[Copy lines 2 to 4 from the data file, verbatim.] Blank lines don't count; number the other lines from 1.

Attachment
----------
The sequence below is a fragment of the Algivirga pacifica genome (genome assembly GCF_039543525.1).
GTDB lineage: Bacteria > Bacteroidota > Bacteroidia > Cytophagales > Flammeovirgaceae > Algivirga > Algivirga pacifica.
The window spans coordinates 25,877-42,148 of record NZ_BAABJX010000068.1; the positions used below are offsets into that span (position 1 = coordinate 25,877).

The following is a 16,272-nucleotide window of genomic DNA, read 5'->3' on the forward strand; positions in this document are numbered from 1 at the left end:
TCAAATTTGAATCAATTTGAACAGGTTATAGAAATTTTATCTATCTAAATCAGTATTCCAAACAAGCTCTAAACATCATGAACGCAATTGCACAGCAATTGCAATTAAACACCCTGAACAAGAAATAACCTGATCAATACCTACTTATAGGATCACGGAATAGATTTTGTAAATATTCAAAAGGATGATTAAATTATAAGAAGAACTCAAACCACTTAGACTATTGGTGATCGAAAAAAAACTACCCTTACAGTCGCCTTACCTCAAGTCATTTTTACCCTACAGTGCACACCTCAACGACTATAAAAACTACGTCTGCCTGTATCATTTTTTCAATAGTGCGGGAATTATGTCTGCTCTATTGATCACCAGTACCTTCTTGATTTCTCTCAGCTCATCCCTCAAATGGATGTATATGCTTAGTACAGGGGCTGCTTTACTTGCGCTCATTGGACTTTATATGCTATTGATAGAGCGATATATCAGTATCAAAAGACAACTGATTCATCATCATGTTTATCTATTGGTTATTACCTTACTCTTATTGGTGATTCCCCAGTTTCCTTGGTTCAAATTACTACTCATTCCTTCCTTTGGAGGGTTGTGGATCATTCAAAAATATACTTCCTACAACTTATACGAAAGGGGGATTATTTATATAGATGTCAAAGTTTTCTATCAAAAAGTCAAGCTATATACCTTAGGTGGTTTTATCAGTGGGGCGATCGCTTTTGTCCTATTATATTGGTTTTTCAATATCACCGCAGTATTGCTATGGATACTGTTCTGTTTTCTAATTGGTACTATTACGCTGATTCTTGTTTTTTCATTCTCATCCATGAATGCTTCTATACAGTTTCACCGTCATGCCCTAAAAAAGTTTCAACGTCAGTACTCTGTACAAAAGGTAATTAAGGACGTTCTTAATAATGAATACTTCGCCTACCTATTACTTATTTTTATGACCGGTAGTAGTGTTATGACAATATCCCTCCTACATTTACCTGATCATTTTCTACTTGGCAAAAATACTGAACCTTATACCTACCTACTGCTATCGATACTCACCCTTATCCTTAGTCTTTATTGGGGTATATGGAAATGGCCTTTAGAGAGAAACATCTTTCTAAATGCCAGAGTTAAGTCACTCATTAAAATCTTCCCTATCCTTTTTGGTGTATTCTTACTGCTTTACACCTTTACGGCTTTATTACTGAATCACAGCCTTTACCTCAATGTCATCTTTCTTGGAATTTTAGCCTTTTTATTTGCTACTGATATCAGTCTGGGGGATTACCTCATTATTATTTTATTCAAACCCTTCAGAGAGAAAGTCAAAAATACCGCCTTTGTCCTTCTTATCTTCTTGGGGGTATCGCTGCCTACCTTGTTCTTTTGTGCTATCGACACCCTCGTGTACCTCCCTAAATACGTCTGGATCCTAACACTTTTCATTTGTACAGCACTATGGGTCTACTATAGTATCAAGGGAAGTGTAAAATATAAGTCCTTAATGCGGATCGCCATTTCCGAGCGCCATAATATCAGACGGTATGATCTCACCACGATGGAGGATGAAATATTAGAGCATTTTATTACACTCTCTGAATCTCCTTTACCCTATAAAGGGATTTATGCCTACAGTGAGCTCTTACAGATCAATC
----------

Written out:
GTDB lineage: Bacteria > Bacteroidota > Bacteroidia > Cytophagales > Flammeovirgaceae > Algivirga > Algivirga pacifica.
The window spans coordinates 25,877-42,148 of record NZ_BAABJX010000068.1; the positions used below are offsets into that span (position 1 = coordinate 25,877).

The following is a 16,272-nucleotide window of genomic DNA, read 5'->3' on the forward strand; positions in this document are numbered from 1 at the left end: